Home | Editor's Choice | Chilling and Unprecedented’: DHS Reauthorization Bill Would Let Trump Send Secret Service to Polling Places

Chilling and Unprecedented’: DHS Reauthorization Bill Would Let Trump Send Secret Service to Polling Places

Photo: Penn State/flickr/cc

Civil rights advocates and top election officials are expressing alarm over a section in the Department of Homeland Security reauthorization bill that would allow the president to send Secret Service agents to polling places.

“Who in their right mind would give this vulgar talking yam this kind of power?” quipped Charles P. Pierce at Esquire.

The House passed its version of the legislation on July 20, 2017. It includes a provision that would amend the federal law barring troops at polling sites by adding the text: “This section shall not prevent any officer or agent of the United States Secret Service from providing armed protective services authorized under section 3056 or pursuant to a presidential memorandum at any place where a general or special election is held.”

The Senate Homeland Security and Governmental Affairs Committee passed the bill on Wednesday, though Ben Voelkel, a spokesman for committee chairman Sen. Ron Johnson (R-Wis.), told the Boston Globe it didn’t include the provision in question. If the full Senate passes the bill, the House and Senate versions would need to be reconciled.

Given the potential threat, 19 bipartisan secretaries of state and elections commissioners sent a letter (pdf) to Senate Majority Leader Mitch McConnell (R-Ky.) and Minority Leader Charles Schumer, (D-N.Y) urging them to keep the provision, which they say has “unprecedented and shocking language,” out of the final version.

“This is an alarming proposal which raises the possibility that armed federal agents will be patrolling neighborhood precincts and vote centers,” the letter says.

Referring to current federal code, they write: “This longstanding and carefully crafted statute ensures the right of voters to cast their ballots under the limited authority of civil officers rather than law enforcement. Secretaries of State across the country agree that there is no discernible need for federal Secret Service agents to intrude, at the discretion of the president, who may also be a candidate in that election, into the thousands of citadels where democracy is enshrined.”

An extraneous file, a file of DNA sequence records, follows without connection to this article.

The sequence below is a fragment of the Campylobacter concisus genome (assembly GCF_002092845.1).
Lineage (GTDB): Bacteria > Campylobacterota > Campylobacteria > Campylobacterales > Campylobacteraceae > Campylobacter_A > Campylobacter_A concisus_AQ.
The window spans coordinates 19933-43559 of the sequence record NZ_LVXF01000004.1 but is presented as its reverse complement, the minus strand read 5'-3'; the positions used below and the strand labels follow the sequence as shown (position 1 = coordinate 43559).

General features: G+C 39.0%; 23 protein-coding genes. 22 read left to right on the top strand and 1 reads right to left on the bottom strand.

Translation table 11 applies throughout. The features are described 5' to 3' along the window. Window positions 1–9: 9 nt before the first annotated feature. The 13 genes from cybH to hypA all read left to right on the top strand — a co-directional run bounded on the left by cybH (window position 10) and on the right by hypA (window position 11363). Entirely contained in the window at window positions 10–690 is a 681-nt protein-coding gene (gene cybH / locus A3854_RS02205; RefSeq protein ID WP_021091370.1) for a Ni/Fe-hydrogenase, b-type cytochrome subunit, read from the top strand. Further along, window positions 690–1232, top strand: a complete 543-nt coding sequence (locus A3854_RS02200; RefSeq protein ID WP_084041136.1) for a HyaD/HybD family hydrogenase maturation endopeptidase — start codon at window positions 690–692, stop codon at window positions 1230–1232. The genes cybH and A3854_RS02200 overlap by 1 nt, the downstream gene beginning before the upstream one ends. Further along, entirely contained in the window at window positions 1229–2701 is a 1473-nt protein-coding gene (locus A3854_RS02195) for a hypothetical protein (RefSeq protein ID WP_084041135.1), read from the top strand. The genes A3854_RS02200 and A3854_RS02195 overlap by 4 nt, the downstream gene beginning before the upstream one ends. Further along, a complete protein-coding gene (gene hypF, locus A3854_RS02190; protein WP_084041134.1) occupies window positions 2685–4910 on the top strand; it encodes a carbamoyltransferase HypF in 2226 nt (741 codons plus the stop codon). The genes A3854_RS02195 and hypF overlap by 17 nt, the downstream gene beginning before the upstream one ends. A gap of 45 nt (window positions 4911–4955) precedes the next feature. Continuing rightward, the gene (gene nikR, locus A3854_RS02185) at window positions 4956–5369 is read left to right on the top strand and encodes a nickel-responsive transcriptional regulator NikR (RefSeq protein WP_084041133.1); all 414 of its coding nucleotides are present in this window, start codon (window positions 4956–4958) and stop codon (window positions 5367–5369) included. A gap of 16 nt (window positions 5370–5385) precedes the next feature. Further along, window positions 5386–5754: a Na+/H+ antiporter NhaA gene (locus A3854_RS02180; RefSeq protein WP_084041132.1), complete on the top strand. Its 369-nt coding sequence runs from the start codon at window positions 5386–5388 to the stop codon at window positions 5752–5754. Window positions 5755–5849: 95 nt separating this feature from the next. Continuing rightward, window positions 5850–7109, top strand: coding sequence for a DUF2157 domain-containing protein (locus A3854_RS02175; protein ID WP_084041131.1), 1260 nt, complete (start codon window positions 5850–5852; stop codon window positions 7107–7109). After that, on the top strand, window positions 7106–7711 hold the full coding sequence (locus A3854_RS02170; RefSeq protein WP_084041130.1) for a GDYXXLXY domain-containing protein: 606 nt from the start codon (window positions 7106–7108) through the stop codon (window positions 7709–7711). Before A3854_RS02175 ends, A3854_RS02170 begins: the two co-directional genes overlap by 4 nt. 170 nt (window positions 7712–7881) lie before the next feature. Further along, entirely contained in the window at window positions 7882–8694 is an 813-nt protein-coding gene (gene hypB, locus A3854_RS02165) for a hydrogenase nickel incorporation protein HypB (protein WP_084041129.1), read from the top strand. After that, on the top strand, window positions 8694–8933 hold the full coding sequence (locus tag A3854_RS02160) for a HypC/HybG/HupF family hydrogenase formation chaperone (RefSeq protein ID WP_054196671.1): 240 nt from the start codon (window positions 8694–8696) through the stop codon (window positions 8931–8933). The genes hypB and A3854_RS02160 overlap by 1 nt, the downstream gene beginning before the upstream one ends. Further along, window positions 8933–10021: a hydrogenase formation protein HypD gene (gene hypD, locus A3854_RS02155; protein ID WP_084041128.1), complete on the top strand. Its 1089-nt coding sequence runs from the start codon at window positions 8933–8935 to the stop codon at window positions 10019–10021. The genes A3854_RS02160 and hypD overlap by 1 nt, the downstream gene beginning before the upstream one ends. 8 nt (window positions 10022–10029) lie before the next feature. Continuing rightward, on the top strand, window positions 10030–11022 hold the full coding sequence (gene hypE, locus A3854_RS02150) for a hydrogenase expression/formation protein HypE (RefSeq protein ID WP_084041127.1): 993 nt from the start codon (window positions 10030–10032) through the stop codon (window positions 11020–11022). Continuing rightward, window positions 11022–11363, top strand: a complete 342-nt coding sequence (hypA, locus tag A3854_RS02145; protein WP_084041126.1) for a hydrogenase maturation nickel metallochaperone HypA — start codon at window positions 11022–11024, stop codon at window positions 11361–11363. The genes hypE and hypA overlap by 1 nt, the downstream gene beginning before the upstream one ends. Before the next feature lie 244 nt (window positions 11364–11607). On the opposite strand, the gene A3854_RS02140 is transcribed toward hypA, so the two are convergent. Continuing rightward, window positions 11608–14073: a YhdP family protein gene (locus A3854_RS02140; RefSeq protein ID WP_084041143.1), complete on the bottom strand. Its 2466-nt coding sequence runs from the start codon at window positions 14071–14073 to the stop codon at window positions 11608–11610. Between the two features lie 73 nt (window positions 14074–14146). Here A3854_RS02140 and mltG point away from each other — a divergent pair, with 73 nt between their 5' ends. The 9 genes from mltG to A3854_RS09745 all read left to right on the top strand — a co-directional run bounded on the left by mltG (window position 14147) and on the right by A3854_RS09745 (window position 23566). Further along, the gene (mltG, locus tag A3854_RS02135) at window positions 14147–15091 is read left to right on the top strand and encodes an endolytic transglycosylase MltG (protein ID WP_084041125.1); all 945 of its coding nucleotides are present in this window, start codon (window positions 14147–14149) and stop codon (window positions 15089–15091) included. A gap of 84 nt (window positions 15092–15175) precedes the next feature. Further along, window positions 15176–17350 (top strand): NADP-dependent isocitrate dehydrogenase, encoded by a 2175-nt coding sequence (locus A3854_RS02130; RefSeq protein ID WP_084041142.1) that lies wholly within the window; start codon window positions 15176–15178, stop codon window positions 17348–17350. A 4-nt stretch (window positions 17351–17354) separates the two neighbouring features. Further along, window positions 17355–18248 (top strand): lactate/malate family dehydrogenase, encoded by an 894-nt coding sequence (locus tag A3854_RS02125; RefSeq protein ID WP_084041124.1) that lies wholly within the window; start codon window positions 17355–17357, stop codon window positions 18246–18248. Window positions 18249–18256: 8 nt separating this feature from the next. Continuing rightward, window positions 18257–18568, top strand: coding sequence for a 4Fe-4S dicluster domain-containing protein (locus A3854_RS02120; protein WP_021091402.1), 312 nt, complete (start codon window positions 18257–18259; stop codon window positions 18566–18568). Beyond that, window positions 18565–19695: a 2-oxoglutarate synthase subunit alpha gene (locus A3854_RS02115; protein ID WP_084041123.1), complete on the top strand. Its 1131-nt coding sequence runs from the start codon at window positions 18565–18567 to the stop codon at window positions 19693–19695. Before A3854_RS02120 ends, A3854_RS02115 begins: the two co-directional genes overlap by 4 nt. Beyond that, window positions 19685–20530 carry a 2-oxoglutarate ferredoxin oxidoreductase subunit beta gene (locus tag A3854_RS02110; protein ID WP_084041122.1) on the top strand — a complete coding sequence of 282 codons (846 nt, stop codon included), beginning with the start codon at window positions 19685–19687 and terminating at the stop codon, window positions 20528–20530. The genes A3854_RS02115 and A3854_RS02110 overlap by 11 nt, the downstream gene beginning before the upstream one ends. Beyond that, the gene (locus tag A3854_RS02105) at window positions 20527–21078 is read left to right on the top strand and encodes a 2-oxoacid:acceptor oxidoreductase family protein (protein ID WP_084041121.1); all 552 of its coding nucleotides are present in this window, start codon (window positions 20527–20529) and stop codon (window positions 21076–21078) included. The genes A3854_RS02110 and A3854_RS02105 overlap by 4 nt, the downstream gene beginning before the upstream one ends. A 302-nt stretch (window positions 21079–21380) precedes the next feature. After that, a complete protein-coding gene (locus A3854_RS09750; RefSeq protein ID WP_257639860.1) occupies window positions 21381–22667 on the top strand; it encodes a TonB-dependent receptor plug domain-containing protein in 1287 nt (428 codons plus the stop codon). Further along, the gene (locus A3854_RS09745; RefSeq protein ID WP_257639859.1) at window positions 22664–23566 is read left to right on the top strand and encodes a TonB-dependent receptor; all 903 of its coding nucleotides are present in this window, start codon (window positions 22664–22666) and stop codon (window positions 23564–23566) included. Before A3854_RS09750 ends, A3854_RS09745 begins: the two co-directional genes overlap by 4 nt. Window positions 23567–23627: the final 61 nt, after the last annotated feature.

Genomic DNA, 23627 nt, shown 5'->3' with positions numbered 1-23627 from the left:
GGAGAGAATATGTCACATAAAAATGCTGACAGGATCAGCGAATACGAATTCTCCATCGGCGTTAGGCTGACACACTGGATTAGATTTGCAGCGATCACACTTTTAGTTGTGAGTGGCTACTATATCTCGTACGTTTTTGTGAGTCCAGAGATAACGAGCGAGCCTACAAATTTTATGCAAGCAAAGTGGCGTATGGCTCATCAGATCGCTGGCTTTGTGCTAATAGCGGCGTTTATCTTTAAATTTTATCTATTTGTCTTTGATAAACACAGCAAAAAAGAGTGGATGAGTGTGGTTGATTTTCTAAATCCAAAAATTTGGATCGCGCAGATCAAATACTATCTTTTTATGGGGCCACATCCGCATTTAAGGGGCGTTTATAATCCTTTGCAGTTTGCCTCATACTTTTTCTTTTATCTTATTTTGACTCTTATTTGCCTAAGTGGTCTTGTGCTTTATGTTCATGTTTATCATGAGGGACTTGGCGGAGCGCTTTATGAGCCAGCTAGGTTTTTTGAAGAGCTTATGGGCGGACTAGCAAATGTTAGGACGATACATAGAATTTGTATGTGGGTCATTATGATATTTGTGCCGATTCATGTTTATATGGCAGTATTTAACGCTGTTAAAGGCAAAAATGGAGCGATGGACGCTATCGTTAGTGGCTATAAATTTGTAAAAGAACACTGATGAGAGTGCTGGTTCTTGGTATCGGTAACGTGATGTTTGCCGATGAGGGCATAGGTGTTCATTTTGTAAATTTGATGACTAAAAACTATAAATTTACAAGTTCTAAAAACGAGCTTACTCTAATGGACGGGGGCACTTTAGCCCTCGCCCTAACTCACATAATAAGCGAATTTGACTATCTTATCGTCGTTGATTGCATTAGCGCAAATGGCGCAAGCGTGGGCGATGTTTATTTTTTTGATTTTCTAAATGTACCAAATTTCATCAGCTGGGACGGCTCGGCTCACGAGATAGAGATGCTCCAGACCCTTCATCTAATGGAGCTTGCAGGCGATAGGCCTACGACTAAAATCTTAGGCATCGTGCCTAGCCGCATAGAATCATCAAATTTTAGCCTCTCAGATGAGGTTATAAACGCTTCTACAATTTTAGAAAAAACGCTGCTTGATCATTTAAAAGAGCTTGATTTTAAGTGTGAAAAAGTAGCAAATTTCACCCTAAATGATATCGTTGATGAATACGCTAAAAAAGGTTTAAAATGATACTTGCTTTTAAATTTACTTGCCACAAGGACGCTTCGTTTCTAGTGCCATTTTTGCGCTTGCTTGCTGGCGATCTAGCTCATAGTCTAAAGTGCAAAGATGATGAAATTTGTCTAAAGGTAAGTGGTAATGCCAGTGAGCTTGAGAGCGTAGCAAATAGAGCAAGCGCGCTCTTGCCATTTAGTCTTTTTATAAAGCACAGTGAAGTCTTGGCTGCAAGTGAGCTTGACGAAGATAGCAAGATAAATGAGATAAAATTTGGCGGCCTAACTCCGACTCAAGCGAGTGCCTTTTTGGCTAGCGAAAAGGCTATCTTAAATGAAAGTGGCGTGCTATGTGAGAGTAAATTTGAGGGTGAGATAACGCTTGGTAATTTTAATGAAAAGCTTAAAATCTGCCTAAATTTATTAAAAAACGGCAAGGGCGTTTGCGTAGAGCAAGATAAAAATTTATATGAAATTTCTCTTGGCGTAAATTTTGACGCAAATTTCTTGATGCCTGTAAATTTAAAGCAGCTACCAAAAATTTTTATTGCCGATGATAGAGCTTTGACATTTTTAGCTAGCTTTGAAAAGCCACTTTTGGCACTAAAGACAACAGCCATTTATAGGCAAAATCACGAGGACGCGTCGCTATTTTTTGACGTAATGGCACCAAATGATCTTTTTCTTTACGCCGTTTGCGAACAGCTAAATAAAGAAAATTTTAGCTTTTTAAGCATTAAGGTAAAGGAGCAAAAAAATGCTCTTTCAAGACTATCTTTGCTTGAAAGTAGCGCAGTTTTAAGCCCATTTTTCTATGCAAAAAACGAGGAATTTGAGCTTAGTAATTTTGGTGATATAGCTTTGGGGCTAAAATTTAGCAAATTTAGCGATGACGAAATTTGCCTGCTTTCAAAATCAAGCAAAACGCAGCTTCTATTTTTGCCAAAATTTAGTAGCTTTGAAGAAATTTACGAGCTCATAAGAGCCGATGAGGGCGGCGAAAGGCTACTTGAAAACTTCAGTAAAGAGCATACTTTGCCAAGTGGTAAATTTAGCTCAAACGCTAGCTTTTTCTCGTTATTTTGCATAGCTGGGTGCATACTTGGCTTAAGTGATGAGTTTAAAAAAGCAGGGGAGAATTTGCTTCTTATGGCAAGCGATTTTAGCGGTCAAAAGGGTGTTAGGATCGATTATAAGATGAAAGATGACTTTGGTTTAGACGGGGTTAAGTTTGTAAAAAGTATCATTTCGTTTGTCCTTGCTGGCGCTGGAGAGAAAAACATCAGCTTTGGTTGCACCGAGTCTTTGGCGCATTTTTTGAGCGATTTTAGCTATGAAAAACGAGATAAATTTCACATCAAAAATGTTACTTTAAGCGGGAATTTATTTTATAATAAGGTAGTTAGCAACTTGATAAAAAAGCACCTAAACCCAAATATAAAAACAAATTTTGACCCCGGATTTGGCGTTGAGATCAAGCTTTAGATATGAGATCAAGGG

Among the signatories is Ohio Secretary of State Jon Husted, who said in a statement Friday, “The fact that the U.S. Senate would even consider enacting a law that would allow a president to place Secret Service agents in polling places is shocking.”

Fellow signatory Massachusetts Secretary of State William F. Galvin told the Globe,“This is worthy of a Third World country,” adding: “I’m not going to tolerate people showing up to our polling places. I would not want to have federal agents showing up in largely Hispanic areas.”

Kristen Clarke, president and executive director of the Lawyers’ Committee for Civil Rights Under Law, said Monday that the plan “is both chilling and unprecedented,” and pointed to the administration’s efforts to suppress the vote.

“History has shown that the presence of law enforcement at the polls has the effect of chilling voter turnout, especially among minority communities. Any plans to send armed guards to polling places must be considered alongside President Trump’s recent issuance of an executive order disbanding his failed Commission on Election Integrity. It was clear from the start that President Trump launched the Commission to lay the groundwork to promote voter suppression efforts across the country,” she said.

“Two months after shuttering the Commission,” she continued, “President Trump now seeks to activate one of our federal government’s most secretive law enforcement agencies to depress and discourage minority voter participation in our midterm elections. In no uncertain terms, we condemn any plan to activate the Secret Service at our nation’s polling sites.”

Former Labor Secretary Robert Reich, for his part, said, “This is what dictators do in banana republics,” and encouraged people to “spread the word, and resist.”

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Contributed by Andrea Germanos of commondreams.org.

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